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Thread: Forex news from InstaForex

  1. #2151
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    U.S. Consumer Confidence Bounces Back, House Prices Rise



    Consumer confidence bounced back in May, but households were a bit pessimistic regarding their short-term income prospects even as they expected strong job growth to persist, which could restrain consumer spending.

    The Conference Board said its consumer confidence index increased 2.4 points to a reading of 128.0 this month from a downwardly revised 125.6 in April. The index was previously posted at 128.7 in April.

    U.S. financial markets were little moved by the data amid a deepening political crisis in Italy. The dollar climbed to a 10-month high versus the euro, while U.S. Treasury yields dropped. Stocks on Wall Street fell, with the S&P 500 and Dow Jones Industrial Average hitting near three-week lows.

    The Conference Board's so-called labor market differential, derived from data on respondents' views on whether jobs are plentiful or difficult to get, rose to 26.6 in May, the best reading since May 2001, from 22.7 in April.

    That measure, which closely correlates to the unemployment rate in the Labor Department's employment report, suggests that labor market slack continues to shrink.

    However, consumers were less upbeat about their short-term income prospects. The share of consumers expecting an improvement in their income dropped to 21.3 percent in May from 21.8 percent in April. The proportion expecting a decline rose to 8.2 percent in May from 7.9 percent in the previous month.

    A separate report showed the S&P CoreLogic Case-Shiller composite index of home prices in 20 metropolitan areas rose 0.5 percent in March after climbing 0.8 percent in February. House prices were up 6.8 percent in the 12 months to March after rising by the same margin in February.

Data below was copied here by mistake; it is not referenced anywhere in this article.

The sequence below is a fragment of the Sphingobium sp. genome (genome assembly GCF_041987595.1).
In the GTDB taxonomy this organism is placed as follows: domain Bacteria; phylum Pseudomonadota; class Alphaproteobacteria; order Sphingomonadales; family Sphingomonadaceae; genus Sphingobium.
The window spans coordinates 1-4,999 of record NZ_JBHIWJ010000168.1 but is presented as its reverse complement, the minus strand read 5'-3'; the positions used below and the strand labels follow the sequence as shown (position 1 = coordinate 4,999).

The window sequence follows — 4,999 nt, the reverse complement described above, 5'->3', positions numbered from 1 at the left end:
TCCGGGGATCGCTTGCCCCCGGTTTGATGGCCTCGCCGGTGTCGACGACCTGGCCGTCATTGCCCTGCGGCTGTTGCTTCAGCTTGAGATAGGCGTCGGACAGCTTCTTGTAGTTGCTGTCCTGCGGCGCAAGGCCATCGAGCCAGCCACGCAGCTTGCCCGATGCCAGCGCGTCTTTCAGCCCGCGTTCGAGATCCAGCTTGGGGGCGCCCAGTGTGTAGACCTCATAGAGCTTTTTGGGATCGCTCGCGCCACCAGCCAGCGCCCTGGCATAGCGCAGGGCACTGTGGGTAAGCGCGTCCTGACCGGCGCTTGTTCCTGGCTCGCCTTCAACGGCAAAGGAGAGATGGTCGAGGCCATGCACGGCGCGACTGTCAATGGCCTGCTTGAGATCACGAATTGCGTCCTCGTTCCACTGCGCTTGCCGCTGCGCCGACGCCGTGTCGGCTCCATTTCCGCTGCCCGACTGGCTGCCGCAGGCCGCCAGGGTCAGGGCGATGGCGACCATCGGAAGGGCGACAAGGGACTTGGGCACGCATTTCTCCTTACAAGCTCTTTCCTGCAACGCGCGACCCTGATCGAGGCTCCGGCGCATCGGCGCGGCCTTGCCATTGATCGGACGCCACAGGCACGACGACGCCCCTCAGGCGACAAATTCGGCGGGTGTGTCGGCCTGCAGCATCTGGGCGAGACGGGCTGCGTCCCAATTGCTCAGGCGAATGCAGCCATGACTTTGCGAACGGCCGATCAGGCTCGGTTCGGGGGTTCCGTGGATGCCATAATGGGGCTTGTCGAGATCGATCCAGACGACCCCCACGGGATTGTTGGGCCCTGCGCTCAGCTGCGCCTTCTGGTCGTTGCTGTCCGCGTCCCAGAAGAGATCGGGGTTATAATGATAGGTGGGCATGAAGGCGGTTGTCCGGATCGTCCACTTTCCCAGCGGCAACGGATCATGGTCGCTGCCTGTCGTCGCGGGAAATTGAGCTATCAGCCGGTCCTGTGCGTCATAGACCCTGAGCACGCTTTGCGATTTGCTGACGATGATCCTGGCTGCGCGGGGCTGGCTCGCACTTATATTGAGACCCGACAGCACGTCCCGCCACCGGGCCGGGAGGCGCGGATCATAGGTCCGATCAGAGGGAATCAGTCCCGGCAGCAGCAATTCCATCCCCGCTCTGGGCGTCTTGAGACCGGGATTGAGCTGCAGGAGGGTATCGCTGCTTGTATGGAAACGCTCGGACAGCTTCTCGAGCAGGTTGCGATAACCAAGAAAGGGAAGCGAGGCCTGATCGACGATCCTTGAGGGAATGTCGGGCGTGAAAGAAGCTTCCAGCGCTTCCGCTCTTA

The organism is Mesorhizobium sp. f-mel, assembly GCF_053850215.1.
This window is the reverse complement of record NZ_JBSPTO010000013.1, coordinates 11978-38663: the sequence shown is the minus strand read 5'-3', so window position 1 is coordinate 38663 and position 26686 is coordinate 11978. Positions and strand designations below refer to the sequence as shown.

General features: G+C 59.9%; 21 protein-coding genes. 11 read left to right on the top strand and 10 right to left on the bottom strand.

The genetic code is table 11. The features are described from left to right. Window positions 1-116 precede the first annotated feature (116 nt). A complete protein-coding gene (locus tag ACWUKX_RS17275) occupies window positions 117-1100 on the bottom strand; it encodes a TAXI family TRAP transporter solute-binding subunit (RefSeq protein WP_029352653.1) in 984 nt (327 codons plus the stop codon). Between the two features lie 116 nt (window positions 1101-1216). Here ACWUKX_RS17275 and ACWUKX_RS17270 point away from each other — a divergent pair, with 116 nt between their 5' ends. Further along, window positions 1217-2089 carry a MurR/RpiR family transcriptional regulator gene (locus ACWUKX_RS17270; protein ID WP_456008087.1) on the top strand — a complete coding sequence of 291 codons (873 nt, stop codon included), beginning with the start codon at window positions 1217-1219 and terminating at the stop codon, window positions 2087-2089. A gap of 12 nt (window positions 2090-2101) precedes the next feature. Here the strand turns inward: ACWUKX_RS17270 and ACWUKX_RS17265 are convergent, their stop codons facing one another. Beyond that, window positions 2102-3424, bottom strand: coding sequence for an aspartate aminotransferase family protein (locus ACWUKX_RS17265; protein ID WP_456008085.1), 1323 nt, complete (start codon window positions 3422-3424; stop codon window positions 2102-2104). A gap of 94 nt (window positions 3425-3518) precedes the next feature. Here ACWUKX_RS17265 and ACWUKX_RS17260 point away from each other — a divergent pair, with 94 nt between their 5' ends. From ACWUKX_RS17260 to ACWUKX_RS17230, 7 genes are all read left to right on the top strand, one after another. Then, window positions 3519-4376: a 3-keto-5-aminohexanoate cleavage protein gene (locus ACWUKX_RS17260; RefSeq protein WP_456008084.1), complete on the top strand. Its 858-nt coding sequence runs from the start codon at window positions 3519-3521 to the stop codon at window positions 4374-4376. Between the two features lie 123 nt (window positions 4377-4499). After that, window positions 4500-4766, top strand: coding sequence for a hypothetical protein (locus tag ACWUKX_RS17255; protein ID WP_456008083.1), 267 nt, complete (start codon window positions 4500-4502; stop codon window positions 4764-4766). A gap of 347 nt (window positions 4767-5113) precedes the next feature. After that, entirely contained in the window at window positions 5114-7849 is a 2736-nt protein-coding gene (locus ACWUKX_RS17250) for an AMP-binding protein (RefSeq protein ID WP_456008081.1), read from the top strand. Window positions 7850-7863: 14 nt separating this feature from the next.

The strong gains are at odds with recent data which had suggested a cooling in house prices. The Federal Housing Finance Agency reported last week that house prices were slightly higher by 0.1 percent in March from February.
    Last edited by fxtester; 11-01-2018 at 15:48.

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    German Inflation Rebounds in May on Higher Energy Prices



    German consumer price inflation jumped in May to reach the highest level in over a year, data showed, surpassing the European Central Bank's rate target of just under 2 percent for the eurozone as a whole.

    German consumer prices, harmonised to make them comparable with inflation data from other European Union countries, increased by 2.2 percent year-on-year after a rise of 1.4 percent in the previous month, the Federal Statistics Office said.

    Energy prices increased at an annual rate of 5.2 percent, driven by a sharp rise in the price of crude oil. “A major reason for the increase in the inflation rate is the price development for liquid fuels (heating oil and motor fuels),” Destatis said.

    Food prices were also up markedly, to a year on year pace of 3.5 percent.

    “German headline inflation won't surge from here, but it could nudge a bit higher in coming months, before easing into year-end,” said Claus Vistesen, chief eurozone economist at Pantheon Macroeconomics.

    The stronger-than-expected inflation figures are likely to play into the hands of policy hawks, including Bundesbank head Jens Weidmann, who want the ECB to end its asset purchases this year and see room for a rate hike towards the middle of 2019.
    Last edited by fxtester; 11-01-2018 at 15:48.

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    U.S. to Move Forward with Tariffs on Steel, Aluminum Imports from Canada, EU, Mexico



    The U.S. on Thursday said it was moving forward with tariffs on aluminum and steel imports from Canada, Mexico and the European Union, concluding a two-month exemption and potentially paving the way for a trade war with some of America's top allies.

    Commerce Secretary Wilbur Ross told media on a telephone briefing on Thursday that a 25 percent tariff on steel imports and a 10 percent tariff on aluminum imports from the EU, Canada and Mexico would become effective at midnight on Friday.